GastiR - Ghosts Invited

Gaahls Wyrd

Ex-GORGOROTH vocalist Gaahl doesn't needs an introduction. He was immortalized in the Vice documentary "True […]
By Martin Knap
July 2, 2019
Gaahls Wyrd - GastiR - Ghosts Invited album cover

Ex-GORGOROTH vocalist Gaahl doesn't needs an introduction. He was immortalized in the Vice documentary "True Norwegian Black Metal," in which the reporters find themselves fearing for their life in a snow blizzard or being outright intimidated by Gaahl's persona and behavior during interviews - do yourself a favor and watch it, if you already haven't. Gaahl didn't part ways with GORGOROTH on very amicable terms and after his departure he went on to form GOD SEED with another ex-GORGOROTH member King ov Hell. I quite liked their album "I Begin" which was the only album that they've released. (It was recorded during a name dispute with the his former band mates form GORGOROTH and was actually supposed to be a GORGOROTH release.) GOD SEED had a more atmospheric, grand sound and  "I Begin" wasn't well received well by orthodox Black Metal fans, but I think it was overall very solid and had some really memorable songs on it. "GastiR - Ghosts Invited" was long in the making, Gaahl really didn't release much since "I Begin," and obviously this album, which he recorded with his new band GAAHLS WYRD, was greatly anticipated.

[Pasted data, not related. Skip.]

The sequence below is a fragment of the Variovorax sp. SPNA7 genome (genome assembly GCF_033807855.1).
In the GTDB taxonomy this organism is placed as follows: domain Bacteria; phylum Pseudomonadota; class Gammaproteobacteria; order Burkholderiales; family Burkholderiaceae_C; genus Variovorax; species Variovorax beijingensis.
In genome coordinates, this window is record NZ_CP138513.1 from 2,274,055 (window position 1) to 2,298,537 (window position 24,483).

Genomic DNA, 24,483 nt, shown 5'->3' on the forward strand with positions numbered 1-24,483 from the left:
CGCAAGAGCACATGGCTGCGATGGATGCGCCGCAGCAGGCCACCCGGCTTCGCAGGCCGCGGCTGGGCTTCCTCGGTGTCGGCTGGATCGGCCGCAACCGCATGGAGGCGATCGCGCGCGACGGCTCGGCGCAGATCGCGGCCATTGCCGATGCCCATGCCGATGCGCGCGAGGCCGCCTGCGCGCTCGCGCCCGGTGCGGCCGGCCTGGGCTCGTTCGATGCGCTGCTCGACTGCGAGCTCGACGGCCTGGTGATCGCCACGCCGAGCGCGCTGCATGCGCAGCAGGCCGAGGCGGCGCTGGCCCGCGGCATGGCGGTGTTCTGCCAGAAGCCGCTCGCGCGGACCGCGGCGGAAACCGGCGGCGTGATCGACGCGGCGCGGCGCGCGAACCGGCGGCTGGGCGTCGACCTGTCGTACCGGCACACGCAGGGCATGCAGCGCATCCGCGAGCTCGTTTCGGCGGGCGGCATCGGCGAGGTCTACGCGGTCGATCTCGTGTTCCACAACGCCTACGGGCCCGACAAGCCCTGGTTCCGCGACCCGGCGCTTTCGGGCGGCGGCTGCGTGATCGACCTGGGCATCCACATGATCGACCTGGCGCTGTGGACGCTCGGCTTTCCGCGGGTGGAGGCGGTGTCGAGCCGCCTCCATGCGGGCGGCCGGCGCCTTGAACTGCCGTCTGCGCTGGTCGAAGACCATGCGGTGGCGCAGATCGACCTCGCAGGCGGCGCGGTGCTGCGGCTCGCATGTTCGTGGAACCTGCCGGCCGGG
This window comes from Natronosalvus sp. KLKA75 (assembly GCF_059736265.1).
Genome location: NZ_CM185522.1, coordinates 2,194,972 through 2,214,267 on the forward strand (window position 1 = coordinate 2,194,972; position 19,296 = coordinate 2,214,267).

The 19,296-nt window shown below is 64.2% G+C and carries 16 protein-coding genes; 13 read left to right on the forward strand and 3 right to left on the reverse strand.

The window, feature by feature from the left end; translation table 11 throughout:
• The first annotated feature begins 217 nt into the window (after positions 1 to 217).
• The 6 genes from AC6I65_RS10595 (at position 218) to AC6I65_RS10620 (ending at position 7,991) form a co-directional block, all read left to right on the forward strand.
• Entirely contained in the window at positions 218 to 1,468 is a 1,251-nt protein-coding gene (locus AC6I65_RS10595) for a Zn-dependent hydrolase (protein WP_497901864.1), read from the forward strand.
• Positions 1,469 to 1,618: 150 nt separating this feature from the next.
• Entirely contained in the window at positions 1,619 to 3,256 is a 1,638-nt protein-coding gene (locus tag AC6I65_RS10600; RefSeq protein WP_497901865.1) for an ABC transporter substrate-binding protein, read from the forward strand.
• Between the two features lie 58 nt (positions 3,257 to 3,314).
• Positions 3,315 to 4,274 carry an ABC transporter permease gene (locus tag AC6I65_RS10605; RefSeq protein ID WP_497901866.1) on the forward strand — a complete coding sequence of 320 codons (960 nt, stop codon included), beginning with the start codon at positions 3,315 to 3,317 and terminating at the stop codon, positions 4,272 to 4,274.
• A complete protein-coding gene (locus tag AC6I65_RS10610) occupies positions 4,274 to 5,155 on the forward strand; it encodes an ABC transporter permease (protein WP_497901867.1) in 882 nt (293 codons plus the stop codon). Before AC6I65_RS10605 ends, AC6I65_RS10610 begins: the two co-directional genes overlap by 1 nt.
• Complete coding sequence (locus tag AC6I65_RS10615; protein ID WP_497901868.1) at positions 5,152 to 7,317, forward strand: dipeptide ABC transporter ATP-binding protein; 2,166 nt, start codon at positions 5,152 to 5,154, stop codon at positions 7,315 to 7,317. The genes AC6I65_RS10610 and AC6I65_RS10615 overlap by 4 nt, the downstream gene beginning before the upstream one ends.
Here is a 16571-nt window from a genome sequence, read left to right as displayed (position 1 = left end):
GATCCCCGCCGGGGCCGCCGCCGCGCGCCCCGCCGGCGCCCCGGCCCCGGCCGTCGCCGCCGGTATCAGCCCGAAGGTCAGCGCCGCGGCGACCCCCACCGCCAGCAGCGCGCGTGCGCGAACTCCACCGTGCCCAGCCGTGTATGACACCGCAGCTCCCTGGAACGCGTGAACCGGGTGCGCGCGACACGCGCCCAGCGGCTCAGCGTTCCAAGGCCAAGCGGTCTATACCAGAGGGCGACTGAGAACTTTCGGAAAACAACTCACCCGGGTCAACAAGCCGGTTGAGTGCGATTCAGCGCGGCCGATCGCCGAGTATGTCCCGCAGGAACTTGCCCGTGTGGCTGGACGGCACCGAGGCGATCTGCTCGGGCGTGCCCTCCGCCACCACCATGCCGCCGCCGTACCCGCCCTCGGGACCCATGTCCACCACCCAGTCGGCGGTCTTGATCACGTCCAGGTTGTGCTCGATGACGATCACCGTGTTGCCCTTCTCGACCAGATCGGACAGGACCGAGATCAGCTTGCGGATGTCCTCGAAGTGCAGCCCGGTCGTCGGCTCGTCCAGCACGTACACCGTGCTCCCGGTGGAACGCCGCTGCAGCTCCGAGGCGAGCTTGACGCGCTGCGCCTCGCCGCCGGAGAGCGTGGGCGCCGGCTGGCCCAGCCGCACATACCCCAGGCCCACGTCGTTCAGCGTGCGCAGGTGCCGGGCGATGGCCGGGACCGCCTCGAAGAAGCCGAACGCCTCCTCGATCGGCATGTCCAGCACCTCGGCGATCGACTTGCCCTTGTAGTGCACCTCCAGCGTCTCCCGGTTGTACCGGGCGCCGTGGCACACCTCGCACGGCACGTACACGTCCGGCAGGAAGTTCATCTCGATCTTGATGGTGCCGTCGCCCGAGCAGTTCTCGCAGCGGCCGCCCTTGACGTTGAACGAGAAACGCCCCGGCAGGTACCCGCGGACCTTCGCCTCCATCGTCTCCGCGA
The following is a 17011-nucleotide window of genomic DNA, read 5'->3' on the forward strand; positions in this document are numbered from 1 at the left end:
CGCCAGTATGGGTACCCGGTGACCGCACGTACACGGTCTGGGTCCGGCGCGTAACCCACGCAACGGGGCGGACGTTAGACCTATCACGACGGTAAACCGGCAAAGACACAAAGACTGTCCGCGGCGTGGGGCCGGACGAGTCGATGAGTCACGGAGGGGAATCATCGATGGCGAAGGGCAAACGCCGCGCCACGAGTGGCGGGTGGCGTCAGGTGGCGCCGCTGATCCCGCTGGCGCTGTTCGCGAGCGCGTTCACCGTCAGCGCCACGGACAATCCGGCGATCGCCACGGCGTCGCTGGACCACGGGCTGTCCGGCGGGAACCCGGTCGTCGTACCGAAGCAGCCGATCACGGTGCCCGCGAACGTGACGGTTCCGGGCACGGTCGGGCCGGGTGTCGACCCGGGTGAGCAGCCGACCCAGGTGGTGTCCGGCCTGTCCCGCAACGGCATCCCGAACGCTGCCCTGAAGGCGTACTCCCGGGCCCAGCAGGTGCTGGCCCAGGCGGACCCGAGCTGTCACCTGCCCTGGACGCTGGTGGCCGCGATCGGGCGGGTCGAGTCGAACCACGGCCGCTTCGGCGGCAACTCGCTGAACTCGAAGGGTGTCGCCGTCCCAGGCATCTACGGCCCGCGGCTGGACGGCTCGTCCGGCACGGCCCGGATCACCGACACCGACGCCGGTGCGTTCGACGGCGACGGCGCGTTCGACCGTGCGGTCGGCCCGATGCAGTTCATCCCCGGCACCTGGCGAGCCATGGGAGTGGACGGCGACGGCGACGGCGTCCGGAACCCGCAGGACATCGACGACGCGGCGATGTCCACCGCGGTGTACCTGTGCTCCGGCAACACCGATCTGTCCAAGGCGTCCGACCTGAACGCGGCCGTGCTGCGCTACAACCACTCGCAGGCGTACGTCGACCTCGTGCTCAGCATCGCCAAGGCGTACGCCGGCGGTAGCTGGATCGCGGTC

One thing that I can say right off the bat about it that GAAHLS WYRD isn't boring or predictable. The album draws inspiration from the music that Ghaal helped to make in the past: obviously there is that majestic, atmospheric late GORGOROTH sound that people perhaps associate with Gaahl (typified by songs like "Sign of an Open Eye" for example), but other songs can be pretty raw and aggressive, there are even some noticeable TRELLDOM influences (the band in which Gaahl started his career as a vocalist), particularly in the song "Veiztu Hve". There is a lot of variety on the album: there are some aggressive ragers, such as the second song "From The Speak" with its pumped-up Thrash riffs or the short number "Through And Past And Past"; on the other hand we have somber songs rich in atmosphere such as the opener "Ek Erilar," which has some dark "Ordo Ab Chao" era MAYHEM vibes, or "Carving the Voices" which features emotional clean vocals. The music on "GastiR - Ghosts Invited" is really well crafted: the riffs and guitar work are sweet, the song structures are interesting and dynamic, they often have climactic buildups, interesting guitar leads etc.; there are some original ideas, for example the eerie chanting backed by blast-beats in "Ghosts Invited" sounds pretty unconventional. But overall the album falls a bit short of expectations, sometimes the music lacks bite, or sounds a bit hollow. The climactic parts are just not as impactful as one would hope and sometimes the material feels a bit rehashed.

That being said, this is still a quality release and has moments of greatness. My brain likes what is going on this album, but for some reason my heart is not in it as much as I would hope.

7 / 10









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"GastiR - Ghosts Invited" Track-listing:

1. Ek Erilar
2. From the Spear
3. Ghosts Invited
4. Carving the Voices
5. Veiztu Hve
6. The Speech and the Self
7. Through and Past and Past
8. Within the Voice of Existence

Gaahls Wyrd Lineup:

Eld - Bass
Lust Kilman - Guitars
Gaahl - Vocals
Spektre - Drums

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